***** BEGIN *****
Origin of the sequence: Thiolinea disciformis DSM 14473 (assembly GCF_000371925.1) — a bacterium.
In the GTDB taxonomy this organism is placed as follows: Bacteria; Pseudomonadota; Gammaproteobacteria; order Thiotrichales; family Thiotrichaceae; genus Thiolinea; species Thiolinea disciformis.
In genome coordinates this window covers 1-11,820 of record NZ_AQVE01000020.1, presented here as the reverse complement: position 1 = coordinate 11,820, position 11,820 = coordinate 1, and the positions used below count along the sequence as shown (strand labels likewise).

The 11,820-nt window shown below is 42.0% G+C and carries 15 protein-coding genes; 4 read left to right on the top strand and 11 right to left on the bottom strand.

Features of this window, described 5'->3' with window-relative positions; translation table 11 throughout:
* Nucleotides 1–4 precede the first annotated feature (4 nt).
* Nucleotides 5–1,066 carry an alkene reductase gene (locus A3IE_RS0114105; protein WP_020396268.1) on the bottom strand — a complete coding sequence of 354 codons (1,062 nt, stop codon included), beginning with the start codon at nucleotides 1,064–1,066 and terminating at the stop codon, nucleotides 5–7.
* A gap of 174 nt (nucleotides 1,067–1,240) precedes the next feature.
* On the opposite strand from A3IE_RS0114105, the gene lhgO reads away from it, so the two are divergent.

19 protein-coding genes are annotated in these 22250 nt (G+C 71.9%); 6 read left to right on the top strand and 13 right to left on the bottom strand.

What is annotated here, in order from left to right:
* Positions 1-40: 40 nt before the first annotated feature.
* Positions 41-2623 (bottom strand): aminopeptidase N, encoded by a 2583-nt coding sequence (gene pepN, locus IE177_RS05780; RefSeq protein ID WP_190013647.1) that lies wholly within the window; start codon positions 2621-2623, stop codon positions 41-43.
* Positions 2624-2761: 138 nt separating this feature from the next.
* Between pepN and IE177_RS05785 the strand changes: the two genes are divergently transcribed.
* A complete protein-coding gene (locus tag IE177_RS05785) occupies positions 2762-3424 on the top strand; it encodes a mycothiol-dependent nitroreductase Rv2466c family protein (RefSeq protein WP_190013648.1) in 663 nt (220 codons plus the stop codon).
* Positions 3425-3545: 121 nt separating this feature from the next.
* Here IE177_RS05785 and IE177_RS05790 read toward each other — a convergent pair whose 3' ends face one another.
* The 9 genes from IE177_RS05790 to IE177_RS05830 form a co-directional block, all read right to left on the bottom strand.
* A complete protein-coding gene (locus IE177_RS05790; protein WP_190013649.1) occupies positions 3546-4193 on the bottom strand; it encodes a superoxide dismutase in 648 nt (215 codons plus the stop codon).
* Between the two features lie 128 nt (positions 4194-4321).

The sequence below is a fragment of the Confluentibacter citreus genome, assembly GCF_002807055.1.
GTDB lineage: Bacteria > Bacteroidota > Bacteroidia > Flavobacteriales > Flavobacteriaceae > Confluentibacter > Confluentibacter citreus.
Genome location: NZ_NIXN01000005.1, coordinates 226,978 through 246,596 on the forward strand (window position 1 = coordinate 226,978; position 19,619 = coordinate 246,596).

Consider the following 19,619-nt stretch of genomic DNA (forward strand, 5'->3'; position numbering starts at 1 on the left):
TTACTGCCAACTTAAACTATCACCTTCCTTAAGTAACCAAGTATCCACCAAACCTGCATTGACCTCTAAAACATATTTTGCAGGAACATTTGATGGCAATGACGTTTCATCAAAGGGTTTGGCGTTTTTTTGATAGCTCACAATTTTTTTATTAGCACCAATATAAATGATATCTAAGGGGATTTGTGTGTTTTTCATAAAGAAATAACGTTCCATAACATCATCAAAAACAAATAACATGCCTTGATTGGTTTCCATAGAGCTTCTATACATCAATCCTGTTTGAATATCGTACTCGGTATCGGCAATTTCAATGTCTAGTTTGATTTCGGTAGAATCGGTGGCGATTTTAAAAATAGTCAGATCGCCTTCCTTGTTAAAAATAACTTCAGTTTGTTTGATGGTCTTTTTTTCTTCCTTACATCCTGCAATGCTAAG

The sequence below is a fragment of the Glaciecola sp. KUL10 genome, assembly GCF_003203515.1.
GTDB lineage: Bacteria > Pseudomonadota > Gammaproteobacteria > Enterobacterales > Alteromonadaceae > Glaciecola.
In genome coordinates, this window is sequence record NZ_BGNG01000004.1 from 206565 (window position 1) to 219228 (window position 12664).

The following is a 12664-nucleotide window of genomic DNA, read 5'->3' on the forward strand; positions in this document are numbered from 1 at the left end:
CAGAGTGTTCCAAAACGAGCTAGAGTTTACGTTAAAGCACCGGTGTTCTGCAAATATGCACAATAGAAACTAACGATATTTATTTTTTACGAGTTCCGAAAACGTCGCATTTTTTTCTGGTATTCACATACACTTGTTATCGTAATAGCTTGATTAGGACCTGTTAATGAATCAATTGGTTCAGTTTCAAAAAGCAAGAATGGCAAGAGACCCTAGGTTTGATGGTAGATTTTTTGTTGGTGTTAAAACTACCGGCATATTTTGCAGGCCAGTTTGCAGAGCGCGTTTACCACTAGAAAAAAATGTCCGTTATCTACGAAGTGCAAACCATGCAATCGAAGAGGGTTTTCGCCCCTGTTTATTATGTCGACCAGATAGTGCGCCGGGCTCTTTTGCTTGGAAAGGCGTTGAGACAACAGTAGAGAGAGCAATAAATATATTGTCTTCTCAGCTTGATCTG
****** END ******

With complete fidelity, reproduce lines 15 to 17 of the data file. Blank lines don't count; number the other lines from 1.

* Between pepN and IE177_RS05785 the strand changes: the two genes are divergently transcribed.
* A complete protein-coding gene (locus tag IE177_RS05785) occupies positions 2762-3424 on the top strand; it encodes a mycothiol-dependent nitroreductase Rv2466c family protein (RefSeq protein WP_190013648.1) in 663 nt (220 codons plus the stop codon).
* Positions 3425-3545: 121 nt separating this feature from the next.